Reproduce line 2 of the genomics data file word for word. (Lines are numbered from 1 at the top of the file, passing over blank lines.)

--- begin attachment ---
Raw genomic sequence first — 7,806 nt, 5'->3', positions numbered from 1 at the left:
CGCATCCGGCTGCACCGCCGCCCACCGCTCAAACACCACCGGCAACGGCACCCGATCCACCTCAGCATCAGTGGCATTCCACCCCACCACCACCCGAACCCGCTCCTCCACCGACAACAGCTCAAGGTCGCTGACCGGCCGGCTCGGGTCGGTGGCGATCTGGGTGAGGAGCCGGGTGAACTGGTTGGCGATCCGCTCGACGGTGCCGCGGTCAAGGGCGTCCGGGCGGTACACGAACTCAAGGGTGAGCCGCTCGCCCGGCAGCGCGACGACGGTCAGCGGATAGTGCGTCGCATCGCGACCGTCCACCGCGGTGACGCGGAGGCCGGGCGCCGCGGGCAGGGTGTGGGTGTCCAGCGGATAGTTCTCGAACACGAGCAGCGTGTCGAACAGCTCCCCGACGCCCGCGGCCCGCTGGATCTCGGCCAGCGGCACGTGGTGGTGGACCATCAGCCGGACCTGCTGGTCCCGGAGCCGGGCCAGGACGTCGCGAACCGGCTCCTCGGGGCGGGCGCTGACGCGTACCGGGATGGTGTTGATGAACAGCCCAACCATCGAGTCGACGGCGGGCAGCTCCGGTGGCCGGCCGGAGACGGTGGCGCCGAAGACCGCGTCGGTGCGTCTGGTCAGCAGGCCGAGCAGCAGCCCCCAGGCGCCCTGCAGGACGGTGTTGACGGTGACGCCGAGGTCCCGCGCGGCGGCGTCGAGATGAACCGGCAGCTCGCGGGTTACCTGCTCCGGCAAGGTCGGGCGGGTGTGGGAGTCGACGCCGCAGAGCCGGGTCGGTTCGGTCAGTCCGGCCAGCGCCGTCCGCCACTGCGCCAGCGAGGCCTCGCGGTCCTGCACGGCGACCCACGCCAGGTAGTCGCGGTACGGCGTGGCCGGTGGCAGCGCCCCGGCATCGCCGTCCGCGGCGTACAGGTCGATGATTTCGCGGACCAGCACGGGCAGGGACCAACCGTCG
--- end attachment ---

CGCATCCGGCTGCACCGCCGCCCACCGCTCAAACACCACCGGCAACGGCACCCGATCCACCTCAGCATCAGTGGCATTCCACCCCACCACCACCCGAACCCGCTCCTCCACCGACAACAGCTCAAGGTCGCTGACCGGCCGGCTCGGGTCGGTGGCGATCTGGGTGAGGAGCCGGGTGAACTGGTTGGCGATCCGCTCGACGGTGCCGCGGTCAAGGGCGTCCGGGCGGTACACGAACTCAAGGGTGAGCCGCTCGCCCGGCAGCGCGACGACGGTCAGCGGATAGTGCGTCGCATCGCGACCGTCCACCGCGGTGACGCGGAGGCCGGGCGCCGCGGGCAGGGTGTGGGTGTCCAGCGGATAGTTCTCGAACACGAGCAGCGTGTCGAACAGCTCCCCGACGCCCGCGGCCCGCTGGATCTCGGCCAGCGGCACGTGGTGGTGGACCATCAGCCGGACCTGCTGGTCCCGGAGCCGGGCCAGGACGTCGCGAACCGGCTCCTCGGGGCGGGCGCTGACGCGTACCGGGATGGTGTTGATGAACAGCCCAACCATCGAGTCGACGGCGGGCAGCTCCGGTGGCCGGCCGGAGACGGTGGCGCCGAAGACCGCGTCGGTGCGTCTGGTCAGCAGGCCGAGCAGCAGCCCCCAGGCGCCCTGCAGGACGGTGTTGACGGTGACGCCGAGGTCCCGCGCGGCGGCGTCGAGATGAACCGGCAGCTCGCGGGTTACCTGCTCCGGCAAGGTCGGGCGGGTGTGGGAGTCGACGCCGCAGAGCCGGGTCGGTTCGGTCAGTCCGGCCAGCGCCGTCCGCCACTGCGCCAGCGAGGCCTCGCGGTCCTGCACGGCGACCCACGCCAGGTAGTCGCGGTACGGCGTGGCCGGTGGCAGCGCCCCGGCATCGCCGTCCGCGGCGTACAGGTCGATGATTTCGCGGACCAGCACGGGCAGGGACCAACCGTCG